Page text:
European Integration - Realities and Perspectives. Proceedings 2018
The Fundamental Right to a Healthy and Ecologically Harmonious
Abstract: The right to a healty enviroment i s a fundamental right of very person in a state. It is absolutely
natural for each person to demand/to live in a healty and unpolluted enviroment. The fight for the prevention
of pollution and the elimination of its consequences should be a duty of every citizen of state. The
establishing by law of numerous obligations to protect the enviroment, both by state and private companies
does not diminish the importance of the moral and legal obligation of every citizen to protect the enviroment.
The state recognise the right of every person to a healthy and ecologically balanced enviroment, providing the
legal framework for exerting this right. The constitutional recognition of such a right is important for the
economy, for enviromental legislation and for the enviromental protection/policy in general.
Keywords: enviroment; enviromental protection; pollution; healthy enviroment; ecologically balanced
Out of the corpus of fundamental rights and freedoms of men, that are internationally acknowledged
and also by over-national institutions, the right to a healthy and ecologically harmonious environment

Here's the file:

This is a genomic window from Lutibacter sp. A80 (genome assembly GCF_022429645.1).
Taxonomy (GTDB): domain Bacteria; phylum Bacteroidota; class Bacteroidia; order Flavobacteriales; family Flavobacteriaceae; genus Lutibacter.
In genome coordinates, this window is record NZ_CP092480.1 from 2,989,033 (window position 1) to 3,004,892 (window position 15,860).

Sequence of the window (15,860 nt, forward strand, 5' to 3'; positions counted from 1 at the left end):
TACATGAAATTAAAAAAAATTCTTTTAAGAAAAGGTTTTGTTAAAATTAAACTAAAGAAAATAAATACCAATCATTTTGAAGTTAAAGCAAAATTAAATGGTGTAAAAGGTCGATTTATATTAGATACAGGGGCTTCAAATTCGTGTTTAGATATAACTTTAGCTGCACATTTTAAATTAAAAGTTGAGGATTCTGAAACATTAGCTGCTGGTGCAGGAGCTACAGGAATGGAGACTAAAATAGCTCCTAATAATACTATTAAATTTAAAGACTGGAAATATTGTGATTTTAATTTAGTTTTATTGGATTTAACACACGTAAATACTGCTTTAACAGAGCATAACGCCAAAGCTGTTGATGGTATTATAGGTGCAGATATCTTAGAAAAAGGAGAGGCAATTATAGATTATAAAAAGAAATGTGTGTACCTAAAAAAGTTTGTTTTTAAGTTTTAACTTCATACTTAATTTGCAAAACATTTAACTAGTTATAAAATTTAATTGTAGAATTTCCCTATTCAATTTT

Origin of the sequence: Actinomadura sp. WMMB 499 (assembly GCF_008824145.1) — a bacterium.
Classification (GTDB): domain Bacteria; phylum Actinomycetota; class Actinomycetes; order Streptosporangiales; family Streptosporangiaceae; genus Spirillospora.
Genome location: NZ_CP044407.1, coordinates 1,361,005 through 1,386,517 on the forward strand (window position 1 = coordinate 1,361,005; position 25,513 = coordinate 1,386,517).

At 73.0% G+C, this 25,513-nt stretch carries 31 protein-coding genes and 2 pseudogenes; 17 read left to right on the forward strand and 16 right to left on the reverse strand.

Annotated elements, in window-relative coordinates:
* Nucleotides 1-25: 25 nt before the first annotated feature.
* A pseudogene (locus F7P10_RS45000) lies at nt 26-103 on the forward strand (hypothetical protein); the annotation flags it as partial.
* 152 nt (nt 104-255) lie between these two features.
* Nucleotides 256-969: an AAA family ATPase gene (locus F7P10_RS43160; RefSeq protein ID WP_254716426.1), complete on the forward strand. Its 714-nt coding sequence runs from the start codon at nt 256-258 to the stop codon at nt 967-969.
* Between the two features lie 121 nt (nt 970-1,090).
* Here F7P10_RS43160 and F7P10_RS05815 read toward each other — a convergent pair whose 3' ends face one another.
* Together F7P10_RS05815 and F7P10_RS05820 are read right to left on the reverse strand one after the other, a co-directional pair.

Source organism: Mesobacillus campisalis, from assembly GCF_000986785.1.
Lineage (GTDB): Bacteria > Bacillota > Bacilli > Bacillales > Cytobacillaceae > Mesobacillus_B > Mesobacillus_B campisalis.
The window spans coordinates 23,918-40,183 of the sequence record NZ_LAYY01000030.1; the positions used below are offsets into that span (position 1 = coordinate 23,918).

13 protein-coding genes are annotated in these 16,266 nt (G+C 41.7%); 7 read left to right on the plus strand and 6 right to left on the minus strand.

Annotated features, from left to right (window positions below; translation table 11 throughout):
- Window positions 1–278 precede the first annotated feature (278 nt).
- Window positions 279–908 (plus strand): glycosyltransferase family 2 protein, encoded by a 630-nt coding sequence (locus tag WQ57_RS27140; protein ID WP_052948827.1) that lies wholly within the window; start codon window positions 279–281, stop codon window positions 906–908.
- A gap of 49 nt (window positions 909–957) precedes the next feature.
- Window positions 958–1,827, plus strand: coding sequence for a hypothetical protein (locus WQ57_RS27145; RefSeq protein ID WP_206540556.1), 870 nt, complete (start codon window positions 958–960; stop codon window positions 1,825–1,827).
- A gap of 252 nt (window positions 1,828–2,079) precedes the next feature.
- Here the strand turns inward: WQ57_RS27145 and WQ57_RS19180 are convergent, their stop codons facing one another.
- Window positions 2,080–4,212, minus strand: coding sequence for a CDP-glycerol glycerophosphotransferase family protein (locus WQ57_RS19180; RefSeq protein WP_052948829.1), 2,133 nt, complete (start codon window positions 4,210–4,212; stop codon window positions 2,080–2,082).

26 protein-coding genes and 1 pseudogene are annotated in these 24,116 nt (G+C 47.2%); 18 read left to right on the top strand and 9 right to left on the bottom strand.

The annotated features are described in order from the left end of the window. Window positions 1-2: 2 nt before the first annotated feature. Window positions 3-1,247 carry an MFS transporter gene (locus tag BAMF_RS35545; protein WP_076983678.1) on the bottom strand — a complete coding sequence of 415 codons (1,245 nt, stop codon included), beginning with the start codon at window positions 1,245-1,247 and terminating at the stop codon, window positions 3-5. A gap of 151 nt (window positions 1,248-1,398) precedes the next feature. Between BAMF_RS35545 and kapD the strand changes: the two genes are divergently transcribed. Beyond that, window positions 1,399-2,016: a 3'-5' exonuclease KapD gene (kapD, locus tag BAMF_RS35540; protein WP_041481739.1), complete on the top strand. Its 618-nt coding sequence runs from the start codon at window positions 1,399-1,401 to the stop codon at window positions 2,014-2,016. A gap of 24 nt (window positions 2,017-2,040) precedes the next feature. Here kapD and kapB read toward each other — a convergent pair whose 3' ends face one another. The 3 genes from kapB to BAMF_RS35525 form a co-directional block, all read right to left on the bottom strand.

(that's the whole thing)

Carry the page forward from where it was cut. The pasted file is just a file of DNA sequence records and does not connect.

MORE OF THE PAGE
represents the dynamic transposing of the superior interest of our generation into a general juridical
and objective norm of law meant to “ensure an acceptable environment even at the global level, that
encourages the development2 of all the people in the world.
By acknowledging and admitting the fact that the right to a healthy environment represents a
fundamental right, crowned with the more and more frequent Constitutional establishment, allows us
to hope for the surpassing of the procedural and jurisprudential limits of the sphere of the respective
right in order to also ensure it by some expressly given directive within the European Convention in
order to protect the fundamental rights and freedoms of men. A fortiori the passing through this first
stage – the legislative establishment will determine the national legislator to establish new duties
meant to ensure the proper juridical context that would turn this right to advantage.
It was firstly internationally proclaimed at the First World Conference of the United Nations regarding
the environment (Stockholm, June 1972) and adopted at the level of the states, and there is a certain
difference between the national and the international legislation, the communitarian one. This
difference appears because of the difficulties in effectively and materially ensuring this right and the
1 Assistant Professor, PhD, Dunarea de Jos University of Galaţi, The Facult y of Juri dical, Social, and Political Sciences,
Romania. Address: 47 Domneasca Street, Tel.: 0040 0336 130 108, Romania, E-mail: email@example.com.
2 The African Charta of the rights of men and the peoples, 1981, art. 24.